Market Characteristics Associated With Rural Hospitals' Provision of Post-Acute Care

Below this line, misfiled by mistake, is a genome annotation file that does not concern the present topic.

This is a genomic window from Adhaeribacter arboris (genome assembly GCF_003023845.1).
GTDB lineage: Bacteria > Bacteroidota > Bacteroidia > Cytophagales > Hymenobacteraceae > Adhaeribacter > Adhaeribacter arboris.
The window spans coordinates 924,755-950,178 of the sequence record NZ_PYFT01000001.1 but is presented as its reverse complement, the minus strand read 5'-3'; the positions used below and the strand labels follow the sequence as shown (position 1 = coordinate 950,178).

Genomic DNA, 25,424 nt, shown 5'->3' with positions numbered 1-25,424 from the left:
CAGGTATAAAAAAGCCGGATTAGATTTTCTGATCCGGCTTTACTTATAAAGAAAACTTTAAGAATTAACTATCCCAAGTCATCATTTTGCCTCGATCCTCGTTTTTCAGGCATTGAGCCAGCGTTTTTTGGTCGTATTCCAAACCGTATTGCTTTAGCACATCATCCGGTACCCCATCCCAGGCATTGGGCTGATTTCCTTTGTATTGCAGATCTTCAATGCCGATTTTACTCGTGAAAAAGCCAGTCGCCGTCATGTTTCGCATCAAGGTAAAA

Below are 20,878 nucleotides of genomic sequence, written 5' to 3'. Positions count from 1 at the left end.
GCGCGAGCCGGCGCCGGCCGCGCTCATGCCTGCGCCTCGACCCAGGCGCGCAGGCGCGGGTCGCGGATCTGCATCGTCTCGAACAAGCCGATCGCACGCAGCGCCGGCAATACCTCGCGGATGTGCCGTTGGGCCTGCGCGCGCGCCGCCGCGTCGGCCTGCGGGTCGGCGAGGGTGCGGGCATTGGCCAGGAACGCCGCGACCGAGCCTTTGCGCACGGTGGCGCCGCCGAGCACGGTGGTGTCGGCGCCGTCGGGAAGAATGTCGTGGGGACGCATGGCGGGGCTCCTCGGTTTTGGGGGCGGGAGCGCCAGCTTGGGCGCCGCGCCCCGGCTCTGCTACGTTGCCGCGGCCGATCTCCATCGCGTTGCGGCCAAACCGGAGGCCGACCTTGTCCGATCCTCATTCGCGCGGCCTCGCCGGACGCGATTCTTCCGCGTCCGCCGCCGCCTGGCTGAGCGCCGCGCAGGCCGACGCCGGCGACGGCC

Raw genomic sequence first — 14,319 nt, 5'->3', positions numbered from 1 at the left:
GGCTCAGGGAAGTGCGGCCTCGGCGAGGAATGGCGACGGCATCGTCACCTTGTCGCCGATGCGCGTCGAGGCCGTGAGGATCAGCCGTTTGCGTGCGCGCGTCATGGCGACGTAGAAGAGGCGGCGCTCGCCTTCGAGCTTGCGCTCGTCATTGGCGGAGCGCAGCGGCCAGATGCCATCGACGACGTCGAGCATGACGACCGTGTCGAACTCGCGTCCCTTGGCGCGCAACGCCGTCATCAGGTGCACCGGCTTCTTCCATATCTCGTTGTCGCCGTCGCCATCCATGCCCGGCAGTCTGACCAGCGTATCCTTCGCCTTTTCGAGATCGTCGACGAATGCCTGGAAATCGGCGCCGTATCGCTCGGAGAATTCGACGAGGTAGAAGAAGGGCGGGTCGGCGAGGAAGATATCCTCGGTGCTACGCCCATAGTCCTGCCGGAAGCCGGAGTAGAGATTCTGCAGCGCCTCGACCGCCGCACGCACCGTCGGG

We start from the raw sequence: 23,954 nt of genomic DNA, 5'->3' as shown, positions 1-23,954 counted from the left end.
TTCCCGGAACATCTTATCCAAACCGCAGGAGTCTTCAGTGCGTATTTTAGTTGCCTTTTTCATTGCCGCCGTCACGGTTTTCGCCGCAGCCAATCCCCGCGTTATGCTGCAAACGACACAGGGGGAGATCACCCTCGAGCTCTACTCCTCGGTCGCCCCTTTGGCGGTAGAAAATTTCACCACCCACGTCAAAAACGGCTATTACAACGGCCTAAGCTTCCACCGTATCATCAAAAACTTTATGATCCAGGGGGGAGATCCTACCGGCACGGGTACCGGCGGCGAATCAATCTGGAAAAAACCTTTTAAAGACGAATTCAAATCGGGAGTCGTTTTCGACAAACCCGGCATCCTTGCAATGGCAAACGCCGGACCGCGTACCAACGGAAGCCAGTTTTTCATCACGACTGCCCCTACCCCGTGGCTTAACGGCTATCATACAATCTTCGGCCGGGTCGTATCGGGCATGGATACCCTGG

Post-acute care (PAC) in rural hospitals, particularly Critical Access Hospitals (CAHs), represents an important source of PAC access in rural areas. In addition, a rural hospital's financial health often depends on providing services that meet local need. Over time, some changes in Medicare payment policies have adversely affected rural providers. For example, when the Balanced Budget Act of 1997 created the home health prospective payment system, a significant number of rural hospitals ended their home health services. With the increased use of more recent payment models such as Accountable Care Organizations, bundled payments, and value-based arrangements, hospitals' decision-making around PAC may be changing once again. This brief uses data from Medicare cost reports, the Provider of Services File (POS), and the United States Department of Agriculture (USDA) to provide a window into current hospital-based post-acute care offerings by summarizing both hospital- and market-level factors that are associated with rural hospitals that provided post-acute care between 2012 and 2015. Between 2012 and 2015, most rural hospitals provided PAC, and CAHs were more likely than PPS facilities to offer the service. PAC provision varies regionally, with the highest proportion of rural facilities offering PAC in the Northeast and the lowest proportion offering PAC in the West. Facilities that offer PAC are more often located in remote areas (those with a FAR code) and in areas with fewer SNF beds. Facilities that do not offer PAC are less often located in remote areas and are located in areas that have more SNF beds.